2. Fertility Awareness for Non-Invasive Birth Control, by the Arthouse Coalition, Portland OR
    I’m a sucker for a DIY zine that includes a bibliography and glossary, which this one does. As the title suggests, this zine is more about knowing your body and preventing pregnancy than it is about abortion, but it does contain information about herbal emmenagogues. And if you want to know a lot about cervical fluid, this is the zine for you!
    Held at: Bingham Center/Duke UniversityFirefly Zine collection/University of MiamiInternet Archive (options for viewing and download), Papercut Zine Library, Schlesinger Library/HarvardZineLibrary.info (pdf)

  3. Free to Choose: a Women’s Guide to Reproductive Freedom, by Esther Eberhardt. (Note the Eberhardt Press catalog title leave’s out the word “Women’s,” hence some irregularity in library catalogs.
    In addition to being pretty this pamphletty zine provides history and context (stories from the “bad old days,” The Abortion Handbook, Jane), as well as information about menstrual extraction tools and procedures. It includes a short list of bibliographical references and is anti-copyright.
    Held at: AnarchaLibrary (link to pdf), Barnard Zine Library/Columbia University, Bingham Center/Duke University, Birds Nest Zine LibraryBrooklyn College,  Carnegie Library of PittsburghCleveland Health Science Library, Eberhardt Press (pdf), Evergreen State College Womyn’s Resource CenterHampshire CollegeMount Royal UniversitySchlesinger Libary/Harvard, Timberland Regional LibraryUniversity of Oregon, Vancouver Public Library

  4. Hot Pantz: Do It Yourself Gynecology, by Isabelle Gauthier and Lisa Vinebaum, 1995
    This is a classic women’s repro health DIY guide, originally published in French. Includes emmenagogues and advice for what to do to prevent pregnancy after a risky sexual encounter.
    Held at: Barnard Zine Library/Columbia University, Bingham Center/Duke UniversityBitchMedia Community Lending Library, Bowling Green State University, Carnegie Library of PittsburghCleveland Health Science Library, Duke University/Bingham Center, Multnomah County Library, Firefly Zine Collection/University of MiamiNo Borders Radical Lending Library (link to pdf that isn’t working for me), Roberts Street Social Centre, Timberland Regional LibraryUniversity of Oregon

  5. Mine: an Anthology of Women’s Choices, edited by Meredith Stern, 2002.
    You won’t necessarily get the recipe for an herbal abortion or instructions for performing menstrual extraction. What this compilation zine will provide is other women’s stories about medical and surgical abortions, herbal abortifacients, menstrual extractions and the women’s thought processes behind their decisions.
    Held at: Barnard Zine Library/Columbia University, Bingham Center/Duke University, Labadie Collection/University of MichiganSchlesinger Library/Harvard University, Wisconsin Historical Society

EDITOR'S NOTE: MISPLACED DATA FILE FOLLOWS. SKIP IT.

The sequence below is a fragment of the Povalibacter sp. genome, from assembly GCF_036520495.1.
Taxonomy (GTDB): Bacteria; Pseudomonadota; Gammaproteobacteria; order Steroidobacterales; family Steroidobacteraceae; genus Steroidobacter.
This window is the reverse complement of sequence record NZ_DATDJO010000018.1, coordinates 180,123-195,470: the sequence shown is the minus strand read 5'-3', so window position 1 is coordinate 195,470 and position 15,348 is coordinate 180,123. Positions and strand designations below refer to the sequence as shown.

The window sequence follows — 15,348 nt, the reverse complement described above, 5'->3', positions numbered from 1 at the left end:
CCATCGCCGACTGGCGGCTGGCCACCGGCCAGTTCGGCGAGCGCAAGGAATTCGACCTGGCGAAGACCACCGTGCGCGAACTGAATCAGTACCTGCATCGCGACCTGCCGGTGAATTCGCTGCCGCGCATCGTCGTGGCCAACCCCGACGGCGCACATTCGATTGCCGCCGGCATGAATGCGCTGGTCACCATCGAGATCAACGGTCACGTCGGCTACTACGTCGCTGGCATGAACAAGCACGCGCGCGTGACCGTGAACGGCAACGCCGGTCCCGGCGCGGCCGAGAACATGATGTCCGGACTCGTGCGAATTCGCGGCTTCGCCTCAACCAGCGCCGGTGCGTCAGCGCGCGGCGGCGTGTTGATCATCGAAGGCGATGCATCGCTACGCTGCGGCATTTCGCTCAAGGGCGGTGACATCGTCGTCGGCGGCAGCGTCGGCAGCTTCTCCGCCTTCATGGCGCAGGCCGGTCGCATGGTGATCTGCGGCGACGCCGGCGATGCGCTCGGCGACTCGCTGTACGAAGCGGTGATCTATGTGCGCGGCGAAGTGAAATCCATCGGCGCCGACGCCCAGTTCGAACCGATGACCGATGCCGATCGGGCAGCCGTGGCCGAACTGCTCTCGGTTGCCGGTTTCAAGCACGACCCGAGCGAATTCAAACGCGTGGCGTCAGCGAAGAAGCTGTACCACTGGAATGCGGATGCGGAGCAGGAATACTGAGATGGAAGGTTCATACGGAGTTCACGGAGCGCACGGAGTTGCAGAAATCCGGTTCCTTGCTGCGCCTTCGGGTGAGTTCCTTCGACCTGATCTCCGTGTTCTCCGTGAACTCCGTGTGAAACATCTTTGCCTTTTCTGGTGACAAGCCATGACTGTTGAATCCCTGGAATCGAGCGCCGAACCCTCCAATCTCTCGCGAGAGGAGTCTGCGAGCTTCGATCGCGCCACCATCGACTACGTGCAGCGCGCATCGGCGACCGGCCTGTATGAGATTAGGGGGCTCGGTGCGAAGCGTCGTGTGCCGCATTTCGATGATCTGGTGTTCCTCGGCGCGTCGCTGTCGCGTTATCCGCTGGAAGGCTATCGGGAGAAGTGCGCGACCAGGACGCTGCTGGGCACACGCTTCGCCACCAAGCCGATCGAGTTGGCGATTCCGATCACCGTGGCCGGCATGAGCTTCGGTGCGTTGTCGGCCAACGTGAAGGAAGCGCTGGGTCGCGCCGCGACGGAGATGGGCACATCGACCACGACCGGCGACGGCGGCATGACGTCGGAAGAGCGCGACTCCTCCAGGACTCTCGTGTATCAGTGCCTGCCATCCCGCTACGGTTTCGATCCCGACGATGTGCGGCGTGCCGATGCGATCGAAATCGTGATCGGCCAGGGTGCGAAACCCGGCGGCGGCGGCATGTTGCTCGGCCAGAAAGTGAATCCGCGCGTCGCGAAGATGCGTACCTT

6. Radical Menstruation, 2004.
    Here’s the Barnard zine abstract: This political zine gives alternative ways to view and deal with menstruation, focusing on herbal and DIY remedies. It also critiques of the “culture of shame and ignorance” surrounding menstruation, provides a bibliography, and provides instructions on how to make a cloth pad or perform a menstrual extraction.
    Held at: Barnard Zine Library/Columbia University, Bowling Green State University

  7. Red Alert #3, by the Blood Sisters collective, early 2000s?
    Contains an emmenagogue recipe.
    Held at: Barnard Zine Library/Columbia University, Bingham Center/Duke University, OPIRG Infoshop

  8. She’s So Very, by Melissa Ann, 2008?
    Mostly a personal zine, about a lot of topics, this zine also includes an emmenagogue recipe–and interviews with Le Tigre band members about feminism, if you’re into that sort of thing.
    Held at Barnard Zine Library/Columbia University, Brooklyn College

  9. What Is This Thing Called M.E.? 2006 or later?
    Personal, DIY, cut and paste goodness–how have I never heard of this zine before?
    Held at: Papercut Zine Library (spreadsheet of holdings), pdf from unidentified source (RAM sucking download that might freeze your browser for a while)

  10. Wive’s Tales by Britton, 1993
    Here’s the Barnard abstract to another classic zine that still shows up at books fairs, zine fests and in distros, 20 years after it was published): This political DIY zine gives alternatives routes to female reproductive health. Included are guides to self-examination and forms of birth control, emmenagogues, and childbirth, as well as descriptions of diseases and tips for radical menstruation. There are illustrations and a bibliography.
    Held at: Barnard Zine Library/Columbia University, Bingham Center/Duke University, DePaul University (Kim Nolan collection), Forgotten Zine ArchiveInternet Archive (options for viewing and download), Smith CollegeTamiment Library/NYU, University of Iowa

Note, re: library holdings. I searched WorldCat and did an internet search. I have surely missed other libraries, whose catalogs are not online or whose holdings are not otherwise represented on the open web or for whatever reason don’t show up very high on a results list. Librarians should feel encouraged to add their holdings in this post or in the comments for me to integrate as I am able.